Lori Zimmer

Dan Hanganu Architects Transform a 1960s Church into a Gorgeous Glazed Library and Community Center in Quebec

by , 03/25/14
filed under: Architecture, gallery



green design, eco design, sustainable design, Cote Leahy Cardas Architects, Monique-Corriveau Library, Dan Hanganu Architects, Adaptive reuse, church transformed into library

Originally designed by Jean-Marie Roy, the St. Denys-du-Plateau Church is a sharply peaked structure with eaves extending almost to the ground. The massive church was renovated to house both the public library and a community center, which utilize two storeys above ground and the basement. Two glazed extensions were added to each end of the structure, expanding the space while harmonizing with the existing architecture, with intermittent silk screened blocks to add pops of color that evoke the 1960s. The largest extension separates the library from the community center, letting each open independently of the other.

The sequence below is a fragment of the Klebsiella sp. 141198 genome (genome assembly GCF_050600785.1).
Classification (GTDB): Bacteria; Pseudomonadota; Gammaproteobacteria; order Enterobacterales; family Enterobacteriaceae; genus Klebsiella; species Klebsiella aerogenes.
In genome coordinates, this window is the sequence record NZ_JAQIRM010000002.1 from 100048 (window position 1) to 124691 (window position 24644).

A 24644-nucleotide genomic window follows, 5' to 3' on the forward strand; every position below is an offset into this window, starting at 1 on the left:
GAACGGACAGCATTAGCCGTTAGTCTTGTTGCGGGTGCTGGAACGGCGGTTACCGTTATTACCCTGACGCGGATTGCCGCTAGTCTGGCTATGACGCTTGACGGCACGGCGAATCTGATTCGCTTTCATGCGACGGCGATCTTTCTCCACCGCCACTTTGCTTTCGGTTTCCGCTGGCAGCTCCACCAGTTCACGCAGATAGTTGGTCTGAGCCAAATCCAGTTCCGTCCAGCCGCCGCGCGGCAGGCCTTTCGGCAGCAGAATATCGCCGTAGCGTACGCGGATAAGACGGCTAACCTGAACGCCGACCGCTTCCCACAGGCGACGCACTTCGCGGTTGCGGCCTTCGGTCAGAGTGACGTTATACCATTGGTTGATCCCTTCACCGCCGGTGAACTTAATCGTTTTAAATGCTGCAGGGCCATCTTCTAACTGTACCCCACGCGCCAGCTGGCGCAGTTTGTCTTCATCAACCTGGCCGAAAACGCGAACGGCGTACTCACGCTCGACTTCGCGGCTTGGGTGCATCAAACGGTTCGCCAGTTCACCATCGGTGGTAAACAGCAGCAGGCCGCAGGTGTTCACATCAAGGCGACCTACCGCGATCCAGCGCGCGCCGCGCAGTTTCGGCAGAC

Related: Ancient Dominican Church Renovated into Modern Bookstore

The church’s nave was transformed into the entryway, an airy atrium which opens up to the full height of the building. Zigzags of white stairs connect the ground floor to floors that overlook the atrium, meshing with the white architectural infrastructures and support beams. Each floor features open reading areas with comfortable seating, long tables for group study, and more private sectioned-off desk areas. The original peaked wooden roof hovers over the top floor, giving guests an expansive and inspiring setting to research. A gorgeous renovation transformed an iconic structure, this new community hub pays tribute to its original design.

+ Dan Hanganu Architects

Via Dezeen

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